After seven years and $1.4 billion of American aid, Uganda is coming back to life following a near-death experience with HIV/AIDS.

But the battle is far from over. The U.S. government is spending on average $5 million a week ($280 million per year) to fight HIV in the East African country. About 100,000 Ugandans are newly infected each year, and about 25,000 are young children.

"We have a big gap to address in pediatric treatment and care," said Addy Kekitiinwa, executive director of Baylor College of Medicine Children's Foundation in Kampala. "It's a shame that most adult facilities cannot offer pediatric services."

Christianity Today visited Kampala's Mildmay clinic, which treats HIV-infected women and children. Inside, preschooler Elizabeth happily plays with Jackie, her 2-year-old sister. Both of them are too young to realize how narrowly they escaped becoming a statistic. Worldwide, 280,000 children died of AIDS in 2008.

Wearing a faded pink-and-white dress, Elizabeth is at the clinic for a check-up. For the past four years, clinics and hospitals have become her virtual second home. Born with HIV, Elizabeth came into the world weighing 4.4 pounds. Within eight months, she had contracted meningitis. She was continually coughing and vomiting and became malnourished. After six months of intensive care, she had a 75 percent weight gain and was discharged.

Winnie, Elizabeth and Jackie's mother, is among the 1.1 million Ugandans living with HIV. Before giving birth to Jackie, Winnie, 26, joined an HIV prevention program for expectant women, and so far Jackie has remained disease-free. Now pregnant, Winnie receives updated instruction at Mildmay on how to keep the virus from spreading to her third child.

Such programs are relatively new. In Uganda, programs for HIV-positive pregnant women started in 2000. Clinic nurse Vicky Nabuule told CT that treating pregnant women and children after HIV infection must be comprehensive to succeed long-term. "Women are encouraged to take their medication and to keep their appointments for good adherence," Nabuule said. Prevention reaches 30 percent of the women who are at risk of HIV infection. In Uganda, 150,000 children are living with HIV, but only half of them receive the drug treatment they need to survive.

The Mildmay center treats 22,000 Ugandans annually. The UK-based charity was begun in 1866 by evangelical clergyman William Pennefather to fight a cholera epidemic in London's East End. Mildmay ministers in five African nations. Its programs are designed to treat the whole person. Staff assess the physical, medical, and spiritual needs of each client, then design a treatment program to meet all of those needs. The World Health Organization has given Mildmay one of its best practices awards.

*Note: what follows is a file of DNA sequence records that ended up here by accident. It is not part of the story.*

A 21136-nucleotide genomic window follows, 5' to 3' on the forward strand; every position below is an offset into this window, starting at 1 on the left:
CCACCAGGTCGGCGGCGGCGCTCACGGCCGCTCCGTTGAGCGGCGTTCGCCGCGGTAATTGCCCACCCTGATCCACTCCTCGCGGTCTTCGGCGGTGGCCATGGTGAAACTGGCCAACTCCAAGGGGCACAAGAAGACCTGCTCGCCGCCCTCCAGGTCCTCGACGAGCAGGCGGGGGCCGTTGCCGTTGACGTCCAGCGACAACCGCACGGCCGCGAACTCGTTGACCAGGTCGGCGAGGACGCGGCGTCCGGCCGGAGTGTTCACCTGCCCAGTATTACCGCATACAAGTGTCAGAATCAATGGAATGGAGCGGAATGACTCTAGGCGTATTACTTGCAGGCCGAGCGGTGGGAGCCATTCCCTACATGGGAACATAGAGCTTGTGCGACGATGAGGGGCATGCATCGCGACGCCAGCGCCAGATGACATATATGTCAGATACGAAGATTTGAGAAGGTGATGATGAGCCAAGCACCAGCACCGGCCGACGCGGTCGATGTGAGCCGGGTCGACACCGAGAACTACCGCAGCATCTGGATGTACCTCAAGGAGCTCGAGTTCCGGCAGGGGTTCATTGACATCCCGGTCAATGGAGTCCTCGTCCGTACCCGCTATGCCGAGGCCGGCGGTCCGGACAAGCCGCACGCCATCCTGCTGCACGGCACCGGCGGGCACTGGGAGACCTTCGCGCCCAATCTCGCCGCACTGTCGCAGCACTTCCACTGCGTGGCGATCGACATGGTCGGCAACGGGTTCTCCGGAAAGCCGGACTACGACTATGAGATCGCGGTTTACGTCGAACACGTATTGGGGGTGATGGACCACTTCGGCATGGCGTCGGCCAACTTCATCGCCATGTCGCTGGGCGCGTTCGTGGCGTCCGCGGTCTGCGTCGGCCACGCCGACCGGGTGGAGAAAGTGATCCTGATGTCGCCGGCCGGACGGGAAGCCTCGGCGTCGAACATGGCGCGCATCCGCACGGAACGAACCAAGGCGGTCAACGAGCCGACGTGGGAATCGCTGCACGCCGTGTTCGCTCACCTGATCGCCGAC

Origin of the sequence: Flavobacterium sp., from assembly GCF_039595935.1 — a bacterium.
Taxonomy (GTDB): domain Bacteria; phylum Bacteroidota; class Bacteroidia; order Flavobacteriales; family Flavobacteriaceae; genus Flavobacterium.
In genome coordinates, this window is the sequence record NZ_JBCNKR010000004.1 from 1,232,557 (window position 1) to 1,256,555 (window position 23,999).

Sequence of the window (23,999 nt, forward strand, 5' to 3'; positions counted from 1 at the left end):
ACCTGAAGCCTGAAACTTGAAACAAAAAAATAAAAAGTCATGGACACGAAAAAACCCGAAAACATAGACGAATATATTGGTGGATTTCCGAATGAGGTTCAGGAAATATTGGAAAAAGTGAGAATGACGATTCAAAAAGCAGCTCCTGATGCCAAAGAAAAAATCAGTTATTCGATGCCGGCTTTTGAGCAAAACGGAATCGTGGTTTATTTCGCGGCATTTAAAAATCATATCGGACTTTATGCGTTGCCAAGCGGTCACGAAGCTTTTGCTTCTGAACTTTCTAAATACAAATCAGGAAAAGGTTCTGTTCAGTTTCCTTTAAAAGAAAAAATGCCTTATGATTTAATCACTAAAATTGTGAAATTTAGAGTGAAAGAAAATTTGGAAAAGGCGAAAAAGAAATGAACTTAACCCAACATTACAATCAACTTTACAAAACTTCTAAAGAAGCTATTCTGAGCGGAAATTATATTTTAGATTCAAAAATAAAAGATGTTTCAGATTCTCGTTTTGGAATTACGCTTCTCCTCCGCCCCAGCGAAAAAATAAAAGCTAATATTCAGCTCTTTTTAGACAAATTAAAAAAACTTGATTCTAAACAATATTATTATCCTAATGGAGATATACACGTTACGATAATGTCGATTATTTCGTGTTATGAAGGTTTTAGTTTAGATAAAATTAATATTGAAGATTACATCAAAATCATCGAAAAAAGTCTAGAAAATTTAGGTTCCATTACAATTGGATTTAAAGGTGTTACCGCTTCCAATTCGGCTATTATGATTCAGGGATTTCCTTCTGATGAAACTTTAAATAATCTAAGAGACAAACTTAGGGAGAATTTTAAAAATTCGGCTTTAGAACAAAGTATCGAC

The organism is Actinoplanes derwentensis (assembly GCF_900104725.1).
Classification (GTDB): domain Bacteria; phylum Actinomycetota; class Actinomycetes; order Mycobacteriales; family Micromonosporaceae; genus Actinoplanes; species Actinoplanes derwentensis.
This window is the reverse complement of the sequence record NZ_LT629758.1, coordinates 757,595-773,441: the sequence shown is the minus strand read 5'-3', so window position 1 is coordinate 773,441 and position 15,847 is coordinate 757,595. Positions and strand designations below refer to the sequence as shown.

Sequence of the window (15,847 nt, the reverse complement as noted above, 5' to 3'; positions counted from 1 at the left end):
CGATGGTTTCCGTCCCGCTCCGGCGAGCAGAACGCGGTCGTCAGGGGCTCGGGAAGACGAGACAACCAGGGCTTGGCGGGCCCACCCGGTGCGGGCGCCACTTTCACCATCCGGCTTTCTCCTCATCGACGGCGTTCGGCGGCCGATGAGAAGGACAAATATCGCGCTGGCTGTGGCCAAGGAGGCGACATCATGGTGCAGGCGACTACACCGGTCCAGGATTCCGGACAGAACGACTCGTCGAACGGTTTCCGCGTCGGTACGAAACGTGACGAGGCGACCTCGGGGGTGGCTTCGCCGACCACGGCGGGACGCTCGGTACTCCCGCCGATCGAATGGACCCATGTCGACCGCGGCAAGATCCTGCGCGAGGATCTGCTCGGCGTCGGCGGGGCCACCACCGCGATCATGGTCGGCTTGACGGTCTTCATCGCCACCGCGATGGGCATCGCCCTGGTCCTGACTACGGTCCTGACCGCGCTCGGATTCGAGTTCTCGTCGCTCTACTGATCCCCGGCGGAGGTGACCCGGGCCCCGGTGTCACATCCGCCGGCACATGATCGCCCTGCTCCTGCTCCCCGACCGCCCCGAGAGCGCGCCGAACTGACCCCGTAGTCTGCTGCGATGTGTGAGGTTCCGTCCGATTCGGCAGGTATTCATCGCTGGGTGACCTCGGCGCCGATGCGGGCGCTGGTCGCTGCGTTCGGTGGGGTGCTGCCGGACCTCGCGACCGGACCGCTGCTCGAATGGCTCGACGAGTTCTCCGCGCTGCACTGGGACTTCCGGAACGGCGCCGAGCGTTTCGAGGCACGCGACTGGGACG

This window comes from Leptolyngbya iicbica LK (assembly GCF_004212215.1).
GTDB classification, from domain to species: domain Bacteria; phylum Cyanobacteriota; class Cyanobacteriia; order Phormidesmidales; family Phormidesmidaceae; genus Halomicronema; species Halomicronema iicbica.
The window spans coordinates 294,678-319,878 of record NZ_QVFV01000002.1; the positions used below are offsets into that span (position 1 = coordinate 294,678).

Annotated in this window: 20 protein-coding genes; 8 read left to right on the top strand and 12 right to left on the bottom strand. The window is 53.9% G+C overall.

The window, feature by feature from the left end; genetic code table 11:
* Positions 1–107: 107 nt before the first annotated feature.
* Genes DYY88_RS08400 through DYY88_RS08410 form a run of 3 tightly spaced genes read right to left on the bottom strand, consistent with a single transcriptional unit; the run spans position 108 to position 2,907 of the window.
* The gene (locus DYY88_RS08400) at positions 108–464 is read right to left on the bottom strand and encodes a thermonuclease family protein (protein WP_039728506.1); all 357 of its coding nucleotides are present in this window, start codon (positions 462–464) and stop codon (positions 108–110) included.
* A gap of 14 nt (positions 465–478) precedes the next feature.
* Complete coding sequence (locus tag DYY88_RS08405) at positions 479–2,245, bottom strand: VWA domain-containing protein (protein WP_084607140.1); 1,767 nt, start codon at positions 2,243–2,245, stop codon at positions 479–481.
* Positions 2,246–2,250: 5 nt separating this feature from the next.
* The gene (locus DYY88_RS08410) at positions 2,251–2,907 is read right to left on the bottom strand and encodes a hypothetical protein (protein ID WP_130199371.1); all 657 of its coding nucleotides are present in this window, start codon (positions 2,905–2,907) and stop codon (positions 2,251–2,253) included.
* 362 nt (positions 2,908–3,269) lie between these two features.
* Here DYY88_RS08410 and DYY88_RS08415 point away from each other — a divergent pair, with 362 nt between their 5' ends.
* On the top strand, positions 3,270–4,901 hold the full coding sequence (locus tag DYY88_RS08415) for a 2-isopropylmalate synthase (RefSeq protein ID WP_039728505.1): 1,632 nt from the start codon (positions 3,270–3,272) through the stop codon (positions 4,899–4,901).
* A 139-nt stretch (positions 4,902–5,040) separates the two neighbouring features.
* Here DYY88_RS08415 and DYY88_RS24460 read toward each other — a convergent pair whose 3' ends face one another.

About 90 percent of Uganda's HIV programs rely on donor funding. Within the past year, many cash-strapped programs stopped providing antiretroviral drugs to new patients. This move prompted a worldwide outcry. The pepfar program, launched by the Bush administration in 2004, allowed an emergency supply of drugs worth $5.5 million to be given to the Uganda Ministry of Health. That put another 72,000 HIV-infected people, including 5,000 children, on drugs for the next two years.

"Elizabeth keeps asking me why she has to take the medicine when she is not sick. She does not know how lucky she is," said Winnie. A family friend, Namitala, is also pregnant and HIV-positive. She has lost two children.

Mildmay holds a non-sectarian worship service each morning for clients and staff. Norah Namono, Mildmay's public relations officer, told CT that the pastoral team offers follow-up counseling, because many people living with HIV blame God or witchcraft for their infection.

Dunstan Bukenya, the new Anglican bishop for the Mityana diocese, east of Kampala, said the scientists do the treating, but the healing is from God. "The missionaries knew that very well," Bukenya said. "That is why they built churches alongside hospitals."

Esther Nakkazi is a journalist in Kampala, Uganda.

Related Elsewhere:

In preparation for World AIDS Day on December 1, Christianity Today also posted "No Child Left to Die" and an op-ed from Michael Gerson on AIDS funding. CT also published a Bible study on "No Child Left to Die."

Previous HIV/AIDS coverage from Christianity Today includes:

Obama's AIDS Dilemma | White House funding priorities determine who will live and who will die. Collin Hansen | (May 17, 2010)
Talk and Walk | Getting our body in sync with our message. by Kay Warren | (June 6, 2008)
Killing a Pandemic | The church may be best equipped to deal HIV/AIDS a crippling blow. (November 18, 2002)

Have something to add about this? See something we missed? Share your feedback here.